Prerequisite: EENG 480 or equivalent
3 lecture hours; 3 semester hours.

EENG-581 – Power System Operations and Management (Fall semester of even years)

This course presents a comprehensive exposition of the theory, methods, and algorithms for Energy Management Systems (EMS) in the power grid. It will focus on (1) modeling of power systems and generation units, (2) methods for dispatching generating resources, (3) methods for accurately estimating the state of the system, (4) methods for assessing the security of the power system, and (5) an overview of the market operations in the grid.

Prerequisite: EENG 480
3 lecture hours; 3 semester hours.

EENG-582 – High Voltage AC and DC Power Transmission (Fall semester of even years)

This course deals with the theory, modeling and applications of HV and EHV power transmission systems engineering. The primary focus is on overhead AC transmission line and voltage ranges between 115 kV ? 500 kV. HVDC and underground transmission will also be discussed. The details include the calculations of line parameters (RLC); steady-state performance evaluation (voltage drop and regulation, losses and efficiency) of short, medium and long lines; reactive power compensation; FACTS devices; insulation coordination; corona; insulators; sag-tension calculations; EMTP, traveling wave and transients; fundamentals of transmission line design; HV and EHV power cables: solid dielectric, oil-filled and gas-filled; Fundamentals of DC transmission systems including converter and filter.

Prerequisite: EENG480
3 lecture hours; 3 semester hours.

EENG-583 – Advanced Electrical Machine Dynamics (Spring semester of even years)

This course deals primarily with the two rotating AC machines currently utilized in the electric power industry, namely induction and synchronous machines. The course is divided in two halves: the first half is dedicated to induction and synchronous machines are taught in the second half. The details include the development of the theory of operation, equivalent circuit models for both steady-state and transient operations, all aspects of performance evaluation, IEEE methods of testing, and guidelines for industry applications including design and procurement.

Prerequisite: EENG 480
3 lecture hours; 3 semester hours.

EENG-584 – Power System Risk Management (Spring semester of even years)

This course presents a comprehensive exposition of the theory, methods, and algorithms for risk management in the power grid. The course will focus on: (1) power system stability analysis (steady state, dynamic, and transient), (2) analysis of internal and external threats to power systems, e.g. component failures, faults, natural hazards, cyber intrusions, (3) introduction to power system security assessment, (4) fundamentals of modeling risk, vulnerability assessment and loss calculations, (5) mitigating techniques before, during and after the course of major events and disturbances.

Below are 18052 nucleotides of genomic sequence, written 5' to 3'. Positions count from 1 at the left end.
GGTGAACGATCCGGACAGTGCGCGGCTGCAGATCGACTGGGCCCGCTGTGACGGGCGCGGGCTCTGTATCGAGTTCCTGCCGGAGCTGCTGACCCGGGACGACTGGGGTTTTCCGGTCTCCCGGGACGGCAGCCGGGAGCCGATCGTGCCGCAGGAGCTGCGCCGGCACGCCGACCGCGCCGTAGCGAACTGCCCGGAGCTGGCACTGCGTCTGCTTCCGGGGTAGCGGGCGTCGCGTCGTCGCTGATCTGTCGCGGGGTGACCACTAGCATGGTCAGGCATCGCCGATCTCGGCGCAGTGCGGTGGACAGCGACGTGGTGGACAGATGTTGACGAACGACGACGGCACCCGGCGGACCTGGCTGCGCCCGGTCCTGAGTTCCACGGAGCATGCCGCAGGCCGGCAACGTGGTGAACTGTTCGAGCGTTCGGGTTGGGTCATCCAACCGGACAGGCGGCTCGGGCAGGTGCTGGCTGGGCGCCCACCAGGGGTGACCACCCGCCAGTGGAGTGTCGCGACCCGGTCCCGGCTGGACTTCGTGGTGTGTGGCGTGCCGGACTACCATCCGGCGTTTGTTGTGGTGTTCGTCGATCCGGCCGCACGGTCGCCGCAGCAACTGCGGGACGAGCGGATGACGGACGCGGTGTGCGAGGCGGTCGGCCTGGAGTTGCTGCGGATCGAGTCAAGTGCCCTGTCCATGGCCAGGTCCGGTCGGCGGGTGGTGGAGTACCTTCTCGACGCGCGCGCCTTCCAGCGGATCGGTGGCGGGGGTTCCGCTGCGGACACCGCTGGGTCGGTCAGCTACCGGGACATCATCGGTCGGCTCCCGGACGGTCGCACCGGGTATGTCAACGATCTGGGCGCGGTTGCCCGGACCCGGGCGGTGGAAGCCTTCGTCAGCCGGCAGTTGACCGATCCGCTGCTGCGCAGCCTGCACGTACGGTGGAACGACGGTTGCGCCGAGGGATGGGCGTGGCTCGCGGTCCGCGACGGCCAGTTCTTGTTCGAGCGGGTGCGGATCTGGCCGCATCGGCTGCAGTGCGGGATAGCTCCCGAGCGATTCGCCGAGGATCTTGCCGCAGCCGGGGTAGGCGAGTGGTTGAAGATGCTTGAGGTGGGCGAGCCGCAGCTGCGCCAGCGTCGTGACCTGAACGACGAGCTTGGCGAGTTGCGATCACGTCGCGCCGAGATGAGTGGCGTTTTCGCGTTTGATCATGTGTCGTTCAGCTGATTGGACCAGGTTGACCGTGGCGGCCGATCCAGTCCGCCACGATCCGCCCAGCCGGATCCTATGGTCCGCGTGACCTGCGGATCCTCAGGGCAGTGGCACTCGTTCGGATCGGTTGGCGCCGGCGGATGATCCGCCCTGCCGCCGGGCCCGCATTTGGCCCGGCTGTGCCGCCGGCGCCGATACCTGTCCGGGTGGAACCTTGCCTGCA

Prerequisite: EENG 480, EENG481
3 lecture hours; 3 semester hours.

EENG-586 – Communication Networks for Power Systems (Fall semester of odd years)

Advanced topics on communication networks for power systems including the fundamentals of communication engineering and signal modulation/transfer, physical layer for data transfer (e.g., wireline, wireless, fiber optics), different communication topologies for power networks (e.g., client-server, peer-to-peer), fundamentals of SCADA system, data modeling and communication services for power system applications, common protocols for utility and substation automation, and cyber-security in power networks.

Prerequisite: EENG 480
3 lecture hours; 3 semester hours.

EENG-587 – Power Systems Protection and Relaying (Spring semester of odd years)

Theory and practice of power system protection and relaying; Study of power system faults and symmetrical components; Fundamental principles and tools for system modeling and analysis pertaining to relaying, and industry practices in the protection of lines, transformers, generators, motors, and industrial power systems; Introduction to microprocessor based relaying, control, and SCADA.

Prerequisite: EENG 389
3 lecture hours; 3 semester hours.

EENG-588 – Energy Policy, Restructuring and Deregulation of Electricity Market (Fall semester of odd years)

The big picture of electric power, electricity and energy industry; Restructuring and Deregulation of electricity market; Energy Policy Acts and its impact on electricity market and pricing; Energy economics and pricing strategy; Public policy issues, reliability and security; regulation.

Prerequisite: EENG 389
3 lecture hours; 3 semester hours.

EENG-589 – Design and Control of Wind Energy System (Spring semester of odd years)

Wind energy provides a clean, renewable source for electricity generation. Wind turbines provide electricity at or near the cost of traditional fossil-fuel fired power plants at suitable locations, and the wind industry is growing rapidly as a result. Engineering R&D can still help to reduce the cost of energy from wind, improve the reliability of wind turbines and wind farms, and help to improve acceptance of wind energy in the public and political arenas. This course provides an overview of the design and control of wind energy systems.